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*All quotes are from Henri Nouwen, “A Spirituality of Waiting” unless otherwise noted.

Postscript: I’ve tried to develop a “next steps” approach to supplement Nouwen’s more conceptual (and brilliant) approach. My goal is to create an action plan where circumstances of the day function as “triggers” to bring me back to a place of waiting when I begin to drift. Here is a link to that.

Using Failure to “Trigger” Patient Waiting

“Waiting patiently in expectation is the foundation of the spiritual life.” Simone Weil in her book Waiting for God

Prayer is the “… receptive attitude out of which all of life can receive new vitality.” Henri Nouwen in Reaching Out

“To be a believer is, by definition, to be one who waits.”  Ben Patterson in Waiting: Finding Hope When God Seems Silent

*    *     *     *     *     *     *     *    *     *     *     *     *     *    *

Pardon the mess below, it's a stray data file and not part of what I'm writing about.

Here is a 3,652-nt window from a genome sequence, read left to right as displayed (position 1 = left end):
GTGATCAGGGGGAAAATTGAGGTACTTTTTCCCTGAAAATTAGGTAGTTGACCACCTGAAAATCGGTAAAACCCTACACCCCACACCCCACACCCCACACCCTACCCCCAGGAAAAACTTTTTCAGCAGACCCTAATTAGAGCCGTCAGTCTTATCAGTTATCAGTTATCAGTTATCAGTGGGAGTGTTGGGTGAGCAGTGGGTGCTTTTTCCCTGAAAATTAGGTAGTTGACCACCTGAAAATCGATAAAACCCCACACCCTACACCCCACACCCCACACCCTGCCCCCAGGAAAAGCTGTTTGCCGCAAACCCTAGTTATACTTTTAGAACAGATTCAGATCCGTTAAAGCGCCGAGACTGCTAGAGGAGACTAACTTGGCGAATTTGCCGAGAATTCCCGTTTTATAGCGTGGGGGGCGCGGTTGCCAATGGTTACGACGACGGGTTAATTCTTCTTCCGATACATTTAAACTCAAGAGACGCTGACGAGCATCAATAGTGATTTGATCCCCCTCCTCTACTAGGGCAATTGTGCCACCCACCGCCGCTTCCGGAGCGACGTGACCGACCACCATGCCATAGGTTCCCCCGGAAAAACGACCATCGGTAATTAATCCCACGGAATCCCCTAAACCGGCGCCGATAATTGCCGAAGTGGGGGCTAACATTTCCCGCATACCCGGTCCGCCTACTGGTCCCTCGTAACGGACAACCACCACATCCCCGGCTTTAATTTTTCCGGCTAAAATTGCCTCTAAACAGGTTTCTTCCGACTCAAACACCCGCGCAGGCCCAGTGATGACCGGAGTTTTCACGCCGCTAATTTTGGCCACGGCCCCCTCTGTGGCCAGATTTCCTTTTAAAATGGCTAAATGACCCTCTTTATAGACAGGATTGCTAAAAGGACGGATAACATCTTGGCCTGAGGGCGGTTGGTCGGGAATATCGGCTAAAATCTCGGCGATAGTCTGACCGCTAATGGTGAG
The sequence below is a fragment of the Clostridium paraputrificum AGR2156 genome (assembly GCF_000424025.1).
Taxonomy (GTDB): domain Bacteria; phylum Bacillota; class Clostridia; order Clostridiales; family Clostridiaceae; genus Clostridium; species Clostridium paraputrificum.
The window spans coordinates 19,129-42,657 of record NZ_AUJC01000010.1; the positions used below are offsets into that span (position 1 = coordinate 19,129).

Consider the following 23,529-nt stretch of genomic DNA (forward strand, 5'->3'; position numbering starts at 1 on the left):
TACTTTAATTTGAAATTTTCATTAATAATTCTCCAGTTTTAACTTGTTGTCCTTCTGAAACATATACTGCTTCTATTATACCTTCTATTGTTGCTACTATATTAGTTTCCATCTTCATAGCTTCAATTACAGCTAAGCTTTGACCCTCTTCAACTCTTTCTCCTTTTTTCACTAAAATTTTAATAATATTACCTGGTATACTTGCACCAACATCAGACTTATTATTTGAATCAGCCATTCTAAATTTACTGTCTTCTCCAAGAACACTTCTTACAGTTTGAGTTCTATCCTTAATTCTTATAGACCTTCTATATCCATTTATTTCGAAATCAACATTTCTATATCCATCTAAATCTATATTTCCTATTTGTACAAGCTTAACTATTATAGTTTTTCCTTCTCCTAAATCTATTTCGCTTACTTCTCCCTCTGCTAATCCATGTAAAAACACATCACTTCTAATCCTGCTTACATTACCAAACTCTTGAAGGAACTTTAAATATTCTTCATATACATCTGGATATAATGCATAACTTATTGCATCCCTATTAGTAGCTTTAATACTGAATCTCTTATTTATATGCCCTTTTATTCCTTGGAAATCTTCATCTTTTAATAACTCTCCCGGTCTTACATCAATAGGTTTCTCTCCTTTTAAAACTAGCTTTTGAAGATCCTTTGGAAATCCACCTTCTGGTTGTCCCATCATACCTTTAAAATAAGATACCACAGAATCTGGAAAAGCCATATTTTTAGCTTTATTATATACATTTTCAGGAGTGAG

I’ve been trying to develop a “next steps” approach to supplement Nouwen’s more conceptual  approach to “waiting on God.” My goal is to train myself to see failures in my day as “triggers” to bring me back to a place of waiting.

Hopefully, after I’ve “waited quietly before God” (Psalm 62:5,6), I head back into the world with a renewed sense of equilibrium and peace. But as soon as I do, it’s guaranteed that many of my circumstances will conspire against me and try to spoil the peace and sense of preparation in my heart. The following are reminders to me of what to do when this starts to occur. Hopefully, these further reminders clarify the idea of “waiting” and made it practical in a different way. Here are my examples:

ANGER – I practice waiting as I refuse to … take matters into my own hands (like revenge). I wait upon God to do as he sees fit. (cf. the Psalms!)

DESPAIR – I practice waiting as I refuse to … indulge in despair or cynicism. I choose to look with hope for God’s present and coming Kingdom.

HURRY – I practice waiting as I refuse to … forge ahead as if I know what to do. I admit my limitations and really try to slow myself down.